CTRL contract 320 TBM finishes first

1 November 2003

Marking a milestone on Section 2 of the Channel Tunnel Rail Link (CTRL) boring is now complete on the first tunnel, following the breakthrough of the 8.15m diameter Herrenknecht slurry TBM on the second of two tunnels under the River Thames.

Contract 320 is considered one of the more critical sections of the 39km long Section 2, between St Pancras in Central London and Ebbsfleet in north Kent. However, the Hochtief/Murphy JV incorporated new techniques, won awards and shaved 50 days off the scheduled time on the US$236M contract.

"We have now set the standard for other contractors to follow," James O'Callagahn, managing director of J Murphy & Sons, told journalists at a ceremony to mark the breakthrough at the beginning of October.

Passing through clay, gravel, chalk and flint, and handling water pressures of up to 4.5 bar, the Hochtief/Murphy JV constructed the 2.5km long tunnel in six months, and posted excellent advance-rates, including 170m in one week.

Breakthrough of both tubes involved the use of glass-fibre bars (GFRB) instead of steel reinforcement for construction of the diaphragm headwalls. The first time such a method has been used in the UK, it allowed the TBM's disc cutters cut through the wall with ease before entering a pressurised sealed chamber. This technique also helped the project win the Major Project Award at this year's Tunnelling Industry awards, presented by the BTS and T&TI.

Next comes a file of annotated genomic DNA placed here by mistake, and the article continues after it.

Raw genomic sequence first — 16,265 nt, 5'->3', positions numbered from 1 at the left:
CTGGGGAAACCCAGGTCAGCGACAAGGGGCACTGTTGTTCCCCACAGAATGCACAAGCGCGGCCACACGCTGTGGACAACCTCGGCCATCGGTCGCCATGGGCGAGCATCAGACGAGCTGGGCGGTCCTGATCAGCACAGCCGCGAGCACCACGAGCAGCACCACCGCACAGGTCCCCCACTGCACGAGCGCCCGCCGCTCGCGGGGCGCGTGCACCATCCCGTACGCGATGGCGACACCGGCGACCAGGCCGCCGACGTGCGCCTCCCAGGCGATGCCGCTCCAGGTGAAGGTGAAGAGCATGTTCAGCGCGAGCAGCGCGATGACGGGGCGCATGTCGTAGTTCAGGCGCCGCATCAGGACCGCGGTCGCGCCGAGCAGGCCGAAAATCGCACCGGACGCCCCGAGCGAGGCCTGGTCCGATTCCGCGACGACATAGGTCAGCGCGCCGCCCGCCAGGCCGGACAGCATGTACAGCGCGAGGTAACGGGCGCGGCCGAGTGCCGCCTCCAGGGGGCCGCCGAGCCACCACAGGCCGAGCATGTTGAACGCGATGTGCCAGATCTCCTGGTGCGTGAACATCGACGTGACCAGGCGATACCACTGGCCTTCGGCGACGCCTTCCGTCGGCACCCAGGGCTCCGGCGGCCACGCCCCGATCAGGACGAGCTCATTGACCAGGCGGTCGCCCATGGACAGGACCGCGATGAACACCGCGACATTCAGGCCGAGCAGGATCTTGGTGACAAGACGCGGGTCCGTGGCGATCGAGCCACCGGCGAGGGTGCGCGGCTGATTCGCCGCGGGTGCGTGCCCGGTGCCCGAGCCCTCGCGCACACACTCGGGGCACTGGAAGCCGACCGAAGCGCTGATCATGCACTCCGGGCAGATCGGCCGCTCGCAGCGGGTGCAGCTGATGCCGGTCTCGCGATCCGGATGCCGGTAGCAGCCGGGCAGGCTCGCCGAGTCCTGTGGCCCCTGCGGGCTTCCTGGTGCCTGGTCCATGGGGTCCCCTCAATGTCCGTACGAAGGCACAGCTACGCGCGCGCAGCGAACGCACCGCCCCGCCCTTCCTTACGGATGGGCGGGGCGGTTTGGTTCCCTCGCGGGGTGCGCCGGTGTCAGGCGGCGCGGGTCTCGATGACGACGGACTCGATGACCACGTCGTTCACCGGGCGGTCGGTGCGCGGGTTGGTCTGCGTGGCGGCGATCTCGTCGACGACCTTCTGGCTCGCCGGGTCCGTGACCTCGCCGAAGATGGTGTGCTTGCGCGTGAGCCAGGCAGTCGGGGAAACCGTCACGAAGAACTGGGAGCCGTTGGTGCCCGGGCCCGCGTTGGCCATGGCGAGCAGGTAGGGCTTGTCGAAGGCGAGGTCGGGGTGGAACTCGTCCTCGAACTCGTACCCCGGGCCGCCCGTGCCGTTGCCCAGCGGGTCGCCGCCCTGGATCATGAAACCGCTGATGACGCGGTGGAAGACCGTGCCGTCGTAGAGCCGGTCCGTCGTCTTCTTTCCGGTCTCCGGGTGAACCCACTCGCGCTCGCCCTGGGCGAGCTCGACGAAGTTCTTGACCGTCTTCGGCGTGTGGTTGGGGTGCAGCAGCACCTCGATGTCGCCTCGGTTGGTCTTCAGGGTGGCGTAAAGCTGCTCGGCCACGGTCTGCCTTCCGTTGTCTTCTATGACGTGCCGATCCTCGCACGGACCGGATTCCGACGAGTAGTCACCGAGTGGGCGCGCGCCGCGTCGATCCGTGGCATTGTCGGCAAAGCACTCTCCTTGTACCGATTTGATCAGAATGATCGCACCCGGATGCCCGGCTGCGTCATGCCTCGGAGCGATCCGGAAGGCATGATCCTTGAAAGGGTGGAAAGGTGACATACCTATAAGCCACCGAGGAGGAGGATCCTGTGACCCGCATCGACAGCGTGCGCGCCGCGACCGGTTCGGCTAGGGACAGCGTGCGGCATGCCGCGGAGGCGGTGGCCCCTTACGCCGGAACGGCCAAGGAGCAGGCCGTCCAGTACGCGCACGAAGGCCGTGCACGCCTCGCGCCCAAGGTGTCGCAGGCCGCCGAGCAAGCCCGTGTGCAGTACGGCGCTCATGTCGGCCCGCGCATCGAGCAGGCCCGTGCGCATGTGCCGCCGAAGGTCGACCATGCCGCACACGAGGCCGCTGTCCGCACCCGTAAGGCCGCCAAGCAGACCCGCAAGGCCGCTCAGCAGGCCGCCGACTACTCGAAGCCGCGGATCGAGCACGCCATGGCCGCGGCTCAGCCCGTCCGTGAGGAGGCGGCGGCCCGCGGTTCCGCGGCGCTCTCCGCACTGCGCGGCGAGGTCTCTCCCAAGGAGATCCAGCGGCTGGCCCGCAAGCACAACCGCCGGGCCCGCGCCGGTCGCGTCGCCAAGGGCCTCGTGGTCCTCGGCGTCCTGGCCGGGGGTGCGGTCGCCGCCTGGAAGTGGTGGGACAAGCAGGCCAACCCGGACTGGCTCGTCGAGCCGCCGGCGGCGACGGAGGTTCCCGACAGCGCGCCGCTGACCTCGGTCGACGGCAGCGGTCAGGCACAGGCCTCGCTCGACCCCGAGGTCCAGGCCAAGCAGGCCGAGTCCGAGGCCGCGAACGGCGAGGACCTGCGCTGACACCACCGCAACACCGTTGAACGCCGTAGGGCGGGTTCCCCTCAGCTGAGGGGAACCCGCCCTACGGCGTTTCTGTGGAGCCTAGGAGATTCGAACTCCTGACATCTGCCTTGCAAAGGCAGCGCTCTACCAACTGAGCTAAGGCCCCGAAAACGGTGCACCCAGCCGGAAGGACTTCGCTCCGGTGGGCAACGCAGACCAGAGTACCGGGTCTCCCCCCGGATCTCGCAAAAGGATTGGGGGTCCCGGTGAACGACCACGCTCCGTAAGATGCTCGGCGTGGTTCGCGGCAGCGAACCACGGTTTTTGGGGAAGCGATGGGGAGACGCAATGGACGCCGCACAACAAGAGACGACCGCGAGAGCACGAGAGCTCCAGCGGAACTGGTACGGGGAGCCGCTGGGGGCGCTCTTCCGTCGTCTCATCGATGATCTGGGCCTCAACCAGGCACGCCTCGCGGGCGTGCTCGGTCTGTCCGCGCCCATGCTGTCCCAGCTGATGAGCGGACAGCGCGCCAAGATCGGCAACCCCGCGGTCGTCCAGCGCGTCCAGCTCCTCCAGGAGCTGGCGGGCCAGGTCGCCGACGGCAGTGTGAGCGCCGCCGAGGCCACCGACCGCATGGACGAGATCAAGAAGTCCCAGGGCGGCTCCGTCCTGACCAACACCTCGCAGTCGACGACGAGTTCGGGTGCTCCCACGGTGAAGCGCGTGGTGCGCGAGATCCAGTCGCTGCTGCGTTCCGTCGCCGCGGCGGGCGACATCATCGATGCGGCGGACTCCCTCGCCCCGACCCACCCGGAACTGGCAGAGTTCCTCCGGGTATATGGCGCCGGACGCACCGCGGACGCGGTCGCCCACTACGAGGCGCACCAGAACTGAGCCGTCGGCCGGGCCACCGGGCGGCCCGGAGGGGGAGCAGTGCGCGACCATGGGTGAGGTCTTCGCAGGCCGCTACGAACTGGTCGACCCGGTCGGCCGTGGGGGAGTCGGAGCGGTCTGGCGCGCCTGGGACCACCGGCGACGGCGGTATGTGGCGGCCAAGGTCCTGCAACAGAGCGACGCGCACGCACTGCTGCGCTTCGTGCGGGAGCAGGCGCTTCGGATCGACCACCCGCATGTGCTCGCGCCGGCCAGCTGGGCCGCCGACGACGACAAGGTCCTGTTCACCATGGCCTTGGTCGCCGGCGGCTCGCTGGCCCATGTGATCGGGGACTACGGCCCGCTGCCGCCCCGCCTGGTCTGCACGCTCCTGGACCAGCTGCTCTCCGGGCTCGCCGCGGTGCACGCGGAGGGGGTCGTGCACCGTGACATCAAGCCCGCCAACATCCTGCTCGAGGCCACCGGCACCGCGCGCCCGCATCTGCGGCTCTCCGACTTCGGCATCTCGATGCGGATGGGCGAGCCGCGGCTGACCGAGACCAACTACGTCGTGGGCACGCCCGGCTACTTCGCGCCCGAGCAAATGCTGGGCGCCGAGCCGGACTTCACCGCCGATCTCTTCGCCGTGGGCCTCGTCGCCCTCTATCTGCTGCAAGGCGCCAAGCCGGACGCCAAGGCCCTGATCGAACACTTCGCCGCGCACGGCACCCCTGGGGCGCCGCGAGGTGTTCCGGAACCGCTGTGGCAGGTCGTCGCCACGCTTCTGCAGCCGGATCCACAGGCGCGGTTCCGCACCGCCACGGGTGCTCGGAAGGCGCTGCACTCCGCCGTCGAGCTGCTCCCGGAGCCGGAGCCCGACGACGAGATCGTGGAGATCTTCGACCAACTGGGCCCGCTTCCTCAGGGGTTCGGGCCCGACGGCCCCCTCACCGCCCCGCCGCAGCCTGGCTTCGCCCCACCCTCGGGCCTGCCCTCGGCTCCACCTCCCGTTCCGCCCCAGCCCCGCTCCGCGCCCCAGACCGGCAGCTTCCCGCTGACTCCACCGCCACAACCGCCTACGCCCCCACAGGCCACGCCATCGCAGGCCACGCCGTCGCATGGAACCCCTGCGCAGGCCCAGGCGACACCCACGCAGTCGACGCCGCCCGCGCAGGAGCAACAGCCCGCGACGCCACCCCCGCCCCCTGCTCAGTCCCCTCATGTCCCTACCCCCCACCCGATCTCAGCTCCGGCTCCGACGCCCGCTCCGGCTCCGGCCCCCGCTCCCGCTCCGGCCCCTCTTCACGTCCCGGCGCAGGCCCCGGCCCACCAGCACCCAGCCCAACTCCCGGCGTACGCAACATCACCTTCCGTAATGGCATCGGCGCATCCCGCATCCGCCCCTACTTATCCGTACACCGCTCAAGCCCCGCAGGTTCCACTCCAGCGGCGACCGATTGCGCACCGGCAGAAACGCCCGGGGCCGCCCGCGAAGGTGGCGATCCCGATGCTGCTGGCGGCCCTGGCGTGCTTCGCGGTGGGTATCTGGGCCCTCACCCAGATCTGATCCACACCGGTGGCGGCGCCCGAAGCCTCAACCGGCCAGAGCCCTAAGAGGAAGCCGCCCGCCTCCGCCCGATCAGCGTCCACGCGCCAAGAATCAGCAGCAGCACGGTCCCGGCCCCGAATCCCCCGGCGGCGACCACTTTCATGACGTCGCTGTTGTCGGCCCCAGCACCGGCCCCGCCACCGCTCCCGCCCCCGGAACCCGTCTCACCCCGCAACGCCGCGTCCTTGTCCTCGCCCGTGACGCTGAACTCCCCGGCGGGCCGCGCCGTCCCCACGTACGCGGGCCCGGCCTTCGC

Union Railways (North), a subsidiary of London and Continental Railways (LCR), is the client responsible for the construction of Section 2 of CTRL. Rail Link Engineering is the designer and project manager of the whole CTRL project, and is a consortium made up of Arup, Bechtel, Halcrow and Systra. The project is being partly financed by the European Union through the Trans European Network programme.

See T&TI, April 2003 p24, for details of the breakthrough technology, and September 2003 (CTRL 2 supplement) p34, for the contract details.